California revenue is growing. So why the talk of deficits?

California's economy is expanding and voters just approved billions of dollars in tax increases, yet Gov. Jerry Brown this week projected a budget deficit for the first time in four years and called for spending cuts.

So what's going on?

The paradoxical budget picture is a result of revenue growing more slowly than economists had predicted after years of rapid increases from a hard-charging economy. While Brown expects revenue to be up 3 percent next year, Brown and lawmakers assumed revenues would be even higher when they planned the current budget, and they spent accordingly. Costs are higher than expected, too.

Lower revenue and higher costs mean the state has approved spending money that Brown doesn't think it will collect. He is proposing to cut $3.2 billion allocated to education, state building construction, affordable housing, college grants and child care providers.

"The red always far outweighs the black, and the years of surplus are very few in number and very modest, and the deficits are much larger in magnitude," Brown, a Democrat, told reporters when he released his opening budget proposal on Tuesday. "And that really is the challenge of California."

Brown's administration says California's three biggest income sources — personal income taxes, sales taxes and corporate taxes — are all coming in below projections.

That's because recent growth in wages has been dominated by workers at the lower end of the wage spectrum who pay less in taxes, according to the Department of Finance. Many new jobs are going to people new to the workforce or re-entering it, who tend to make lower wages, and minimum wage increases are raising labor costs.

The higher labor costs, combined with fears of lower earnings in the coming year, are diminishing corporate profits and the taxes they pay.

And sales taxes are depressed by high costs for housing and health care — expenses that don't incur sales tax but eat up consumers' disposable income and crowd out other spending.

Meanwhile, costs are rising.

For the current budget year, Brown and the Legislature approved $6.2 billion in new optional spending on programs they care about; about $700 million of it is for ongoing costs for universities, state workers, the courts and prison system, and social services. They also under-calculated how much it would cost to operate Medi-Cal, the publicly funded health plan for the poor, by about $1.8 billion.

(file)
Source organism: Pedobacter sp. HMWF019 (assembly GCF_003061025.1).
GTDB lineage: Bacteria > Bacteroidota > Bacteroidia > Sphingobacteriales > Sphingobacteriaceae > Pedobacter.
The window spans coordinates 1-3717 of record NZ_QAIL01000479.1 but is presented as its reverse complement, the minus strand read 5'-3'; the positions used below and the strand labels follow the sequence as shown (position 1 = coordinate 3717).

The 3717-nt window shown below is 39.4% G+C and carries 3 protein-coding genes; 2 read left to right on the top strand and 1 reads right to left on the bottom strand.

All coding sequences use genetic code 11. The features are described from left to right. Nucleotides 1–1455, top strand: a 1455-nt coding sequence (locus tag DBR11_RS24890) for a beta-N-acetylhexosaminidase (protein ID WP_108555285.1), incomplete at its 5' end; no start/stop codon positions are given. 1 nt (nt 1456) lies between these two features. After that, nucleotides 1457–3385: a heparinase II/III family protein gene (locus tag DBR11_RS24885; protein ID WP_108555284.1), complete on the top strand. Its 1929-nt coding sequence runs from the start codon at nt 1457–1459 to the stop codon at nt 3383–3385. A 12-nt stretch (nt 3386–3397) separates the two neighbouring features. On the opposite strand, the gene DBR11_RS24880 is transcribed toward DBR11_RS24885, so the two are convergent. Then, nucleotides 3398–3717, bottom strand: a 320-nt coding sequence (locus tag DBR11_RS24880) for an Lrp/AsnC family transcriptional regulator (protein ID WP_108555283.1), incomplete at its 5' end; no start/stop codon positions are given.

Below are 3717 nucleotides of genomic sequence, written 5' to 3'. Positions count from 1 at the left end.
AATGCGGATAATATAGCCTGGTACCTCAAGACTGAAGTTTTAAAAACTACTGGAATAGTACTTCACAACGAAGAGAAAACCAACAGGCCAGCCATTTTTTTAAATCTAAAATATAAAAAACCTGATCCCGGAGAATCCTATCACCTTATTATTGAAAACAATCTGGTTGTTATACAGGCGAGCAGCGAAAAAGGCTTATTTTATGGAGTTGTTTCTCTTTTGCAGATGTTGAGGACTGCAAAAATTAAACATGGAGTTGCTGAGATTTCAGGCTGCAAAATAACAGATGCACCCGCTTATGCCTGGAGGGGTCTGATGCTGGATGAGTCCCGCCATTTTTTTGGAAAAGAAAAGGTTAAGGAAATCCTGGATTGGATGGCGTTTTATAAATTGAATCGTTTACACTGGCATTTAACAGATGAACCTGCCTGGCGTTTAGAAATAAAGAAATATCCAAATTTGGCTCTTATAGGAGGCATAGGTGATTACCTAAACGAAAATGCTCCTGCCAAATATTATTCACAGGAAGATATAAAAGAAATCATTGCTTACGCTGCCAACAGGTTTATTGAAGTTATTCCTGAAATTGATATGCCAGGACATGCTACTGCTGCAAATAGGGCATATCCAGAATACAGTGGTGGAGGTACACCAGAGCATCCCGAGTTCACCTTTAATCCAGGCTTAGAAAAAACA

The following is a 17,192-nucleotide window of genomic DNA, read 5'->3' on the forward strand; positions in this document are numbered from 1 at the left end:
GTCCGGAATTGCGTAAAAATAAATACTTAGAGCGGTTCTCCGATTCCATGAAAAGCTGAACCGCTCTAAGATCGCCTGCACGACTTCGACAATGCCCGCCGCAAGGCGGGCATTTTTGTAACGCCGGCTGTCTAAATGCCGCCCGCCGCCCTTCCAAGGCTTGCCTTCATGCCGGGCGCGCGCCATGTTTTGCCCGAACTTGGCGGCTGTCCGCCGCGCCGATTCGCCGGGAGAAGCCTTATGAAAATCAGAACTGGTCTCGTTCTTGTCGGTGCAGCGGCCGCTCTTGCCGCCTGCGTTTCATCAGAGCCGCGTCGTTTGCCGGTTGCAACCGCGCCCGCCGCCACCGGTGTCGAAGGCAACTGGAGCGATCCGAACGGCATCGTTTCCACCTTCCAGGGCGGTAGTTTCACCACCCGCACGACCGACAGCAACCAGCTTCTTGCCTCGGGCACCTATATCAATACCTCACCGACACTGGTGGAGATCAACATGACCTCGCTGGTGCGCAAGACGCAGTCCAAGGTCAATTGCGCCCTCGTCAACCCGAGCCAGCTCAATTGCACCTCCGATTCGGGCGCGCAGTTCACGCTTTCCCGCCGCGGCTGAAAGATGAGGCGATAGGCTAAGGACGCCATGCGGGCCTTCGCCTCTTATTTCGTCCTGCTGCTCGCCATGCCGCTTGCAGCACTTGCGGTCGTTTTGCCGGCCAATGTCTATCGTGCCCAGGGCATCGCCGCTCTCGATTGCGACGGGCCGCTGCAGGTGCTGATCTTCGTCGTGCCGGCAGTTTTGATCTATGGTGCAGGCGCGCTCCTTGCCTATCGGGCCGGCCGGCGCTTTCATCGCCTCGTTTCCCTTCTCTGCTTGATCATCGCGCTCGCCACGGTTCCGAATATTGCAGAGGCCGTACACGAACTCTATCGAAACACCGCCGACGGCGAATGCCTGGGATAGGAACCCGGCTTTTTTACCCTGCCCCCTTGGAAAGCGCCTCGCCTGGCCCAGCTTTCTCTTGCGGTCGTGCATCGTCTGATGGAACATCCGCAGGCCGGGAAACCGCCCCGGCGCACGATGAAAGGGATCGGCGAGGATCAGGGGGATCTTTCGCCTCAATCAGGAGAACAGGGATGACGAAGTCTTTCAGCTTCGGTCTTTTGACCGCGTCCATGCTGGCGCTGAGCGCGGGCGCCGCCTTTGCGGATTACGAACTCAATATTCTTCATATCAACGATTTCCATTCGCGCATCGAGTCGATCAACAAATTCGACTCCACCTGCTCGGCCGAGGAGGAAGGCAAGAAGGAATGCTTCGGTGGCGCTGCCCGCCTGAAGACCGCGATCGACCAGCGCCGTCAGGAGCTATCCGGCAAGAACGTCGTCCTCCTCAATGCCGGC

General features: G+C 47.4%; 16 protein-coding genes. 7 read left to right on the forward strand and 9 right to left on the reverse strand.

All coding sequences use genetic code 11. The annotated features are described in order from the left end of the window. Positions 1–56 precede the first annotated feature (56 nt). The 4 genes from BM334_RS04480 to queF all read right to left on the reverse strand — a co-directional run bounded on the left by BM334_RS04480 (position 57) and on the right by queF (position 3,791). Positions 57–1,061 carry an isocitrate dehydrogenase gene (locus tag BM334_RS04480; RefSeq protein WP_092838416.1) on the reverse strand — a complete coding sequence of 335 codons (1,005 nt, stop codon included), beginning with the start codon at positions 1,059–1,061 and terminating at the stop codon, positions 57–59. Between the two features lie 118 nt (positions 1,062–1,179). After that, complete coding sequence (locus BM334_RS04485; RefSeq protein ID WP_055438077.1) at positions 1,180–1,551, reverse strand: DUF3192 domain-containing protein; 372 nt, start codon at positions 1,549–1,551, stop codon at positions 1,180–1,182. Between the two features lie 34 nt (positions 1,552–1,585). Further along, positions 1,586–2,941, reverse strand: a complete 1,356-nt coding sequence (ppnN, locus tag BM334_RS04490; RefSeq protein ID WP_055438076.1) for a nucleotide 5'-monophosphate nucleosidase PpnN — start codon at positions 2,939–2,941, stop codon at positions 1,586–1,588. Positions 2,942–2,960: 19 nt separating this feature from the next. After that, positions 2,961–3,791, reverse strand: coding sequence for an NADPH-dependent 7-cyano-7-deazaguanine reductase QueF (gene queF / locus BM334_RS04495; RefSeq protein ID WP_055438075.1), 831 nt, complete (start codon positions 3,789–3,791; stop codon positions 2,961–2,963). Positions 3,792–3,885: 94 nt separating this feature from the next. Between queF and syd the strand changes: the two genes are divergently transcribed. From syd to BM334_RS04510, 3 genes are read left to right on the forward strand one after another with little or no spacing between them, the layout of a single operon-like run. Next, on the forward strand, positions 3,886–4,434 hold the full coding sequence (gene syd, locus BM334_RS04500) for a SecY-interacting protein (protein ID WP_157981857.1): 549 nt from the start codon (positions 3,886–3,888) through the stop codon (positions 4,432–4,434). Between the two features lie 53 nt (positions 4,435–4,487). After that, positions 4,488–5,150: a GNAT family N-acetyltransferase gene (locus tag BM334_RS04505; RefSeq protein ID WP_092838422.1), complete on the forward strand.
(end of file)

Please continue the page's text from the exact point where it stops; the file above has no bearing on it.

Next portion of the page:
Brown could also be wrong. The administration's revenue forecast for the next budget year is $4.1 billion less than the Legislature's estimate released two months ago, which projected a surplus.

"The state has a history of being off on projections," said Jeff Cummins, a professor at California State University, Fresno and author of a book on California's budget. "It's notoriously hard to get it right. ... There are so many variables at play when you're trying to make those projections that it's really hard to be accurate."

Republicans say the problem isn't with revenue but with spending.

Despite the recent revenue slowdown driving Brown's current deficit projection, state revenue is up $36 billion since the worst of the budget bleeding that followed the Great Recession. Some of the extra money is thanks to robust economic improvement that drove up wages and employment, and some is the fruit of voter-approved tax increases on high-income earners.

About two-thirds of the $36 billion has gone to required education spending; by law, about half of state revenue must go to K-12 schools and community colleges. Per-student spending in the governor's budget proposal is up $3,900 since 2011-2012.

The state's decision to expand the Medi-Cal program, as allowed under President Barack Obama's Affordable Care Act, will cost $1.6 billion from the general fund in the next budget. While the federal government initially covered all medical costs for newly eligible people, the state is now responsible for covering 5 percent.

Brown and lawmakers have also expanded higher education funding. Costs are up for public-employee pensions and retiree health care costs. The higher minimum wage and collective bargaining agreements have increased state labor costs.

"Just last November, California voters approved an additional $10 billion of new taxes to line our government's pockets, yet the governor and the Democrats have managed to spend $2 billion more than the state is projected to collect," Assemblyman Travis Allen, R-Huntington Beach, said in a statement.